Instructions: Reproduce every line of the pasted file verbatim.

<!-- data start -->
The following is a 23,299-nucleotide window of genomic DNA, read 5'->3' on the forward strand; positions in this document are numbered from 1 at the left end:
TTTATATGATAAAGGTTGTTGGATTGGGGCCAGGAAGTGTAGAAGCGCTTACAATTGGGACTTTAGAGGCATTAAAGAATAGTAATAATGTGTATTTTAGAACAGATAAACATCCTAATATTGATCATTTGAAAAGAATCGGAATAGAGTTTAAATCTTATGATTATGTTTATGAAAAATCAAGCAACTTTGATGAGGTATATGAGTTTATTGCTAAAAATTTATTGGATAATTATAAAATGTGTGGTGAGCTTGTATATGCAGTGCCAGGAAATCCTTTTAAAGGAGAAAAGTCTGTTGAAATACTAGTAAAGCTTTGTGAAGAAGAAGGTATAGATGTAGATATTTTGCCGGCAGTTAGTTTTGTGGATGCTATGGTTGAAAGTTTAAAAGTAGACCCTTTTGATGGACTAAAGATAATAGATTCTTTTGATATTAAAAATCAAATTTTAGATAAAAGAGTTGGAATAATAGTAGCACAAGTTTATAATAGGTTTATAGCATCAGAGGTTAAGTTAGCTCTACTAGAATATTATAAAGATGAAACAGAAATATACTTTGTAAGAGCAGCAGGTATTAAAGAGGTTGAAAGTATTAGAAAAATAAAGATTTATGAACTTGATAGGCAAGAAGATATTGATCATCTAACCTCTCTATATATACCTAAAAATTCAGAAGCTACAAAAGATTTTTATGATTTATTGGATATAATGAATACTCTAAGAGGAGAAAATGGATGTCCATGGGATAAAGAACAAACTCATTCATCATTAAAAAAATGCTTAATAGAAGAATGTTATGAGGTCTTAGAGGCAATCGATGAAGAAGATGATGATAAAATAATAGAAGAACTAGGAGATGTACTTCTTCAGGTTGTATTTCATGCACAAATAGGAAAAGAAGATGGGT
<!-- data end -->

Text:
The following is a 23,299-nucleotide window of genomic DNA, read 5'->3' on the forward strand; positions in this document are numbered from 1 at the left end:
TTTATATGATAAAGGTTGTTGGATTGGGGCCAGGAAGTGTAGAAGCGCTTACAATTGGGACTTTAGAGGCATTAAAGAATAGTAATAATGTGTATTTTAGAACAGATAAACATCCTAATATTGATCATTTGAAAAGAATCGGAATAGAGTTTAAATCTTATGATTATGTTTATGAAAAATCAAGCAACTTTGATGAGGTATATGAGTTTATTGCTAAAAATTTATTGGATAATTATAAAATGTGTGGTGAGCTTGTATATGCAGTGCCAGGAAATCCTTTTAAAGGAGAAAAGTCTGTTGAAATACTAGTAAAGCTTTGTGAAGAAGAAGGTATAGATGTAGATATTTTGCCGGCAGTTAGTTTTGTGGATGCTATGGTTGAAAGTTTAAAAGTAGACCCTTTTGATGGACTAAAGATAATAGATTCTTTTGATATTAAAAATCAAATTTTAGATAAAAGAGTTGGAATAATAGTAGCACAAGTTTATAATAGGTTTATAGCATCAGAGGTTAAGTTAGCTCTACTAGAATATTATAAAGATGAAACAGAAATATACTTTGTAAGAGCAGCAGGTATTAAAGAGGTTGAAAGTATTAGAAAAATAAAGATTTATGAACTTGATAGGCAAGAAGATATTGATCATCTAACCTCTCTATATATACCTAAAAATTCAGAAGCTACAAAAGATTTTTATGATTTATTGGATATAATGAATACTCTAAGAGGAGAAAATGGATGTCCATGGGATAAAGAACAAACTCATTCATCATTAAAAAAATGCTTAATAGAAGAATGTTATGAGGTCTTAGAGGCAATCGATGAAGAAGATGATGATAAAATAATAGAAGAACTAGGAGATGTACTTCTTCAGGTTGTATTTCATGCACAAATAGGAAAAGAAGATGGGT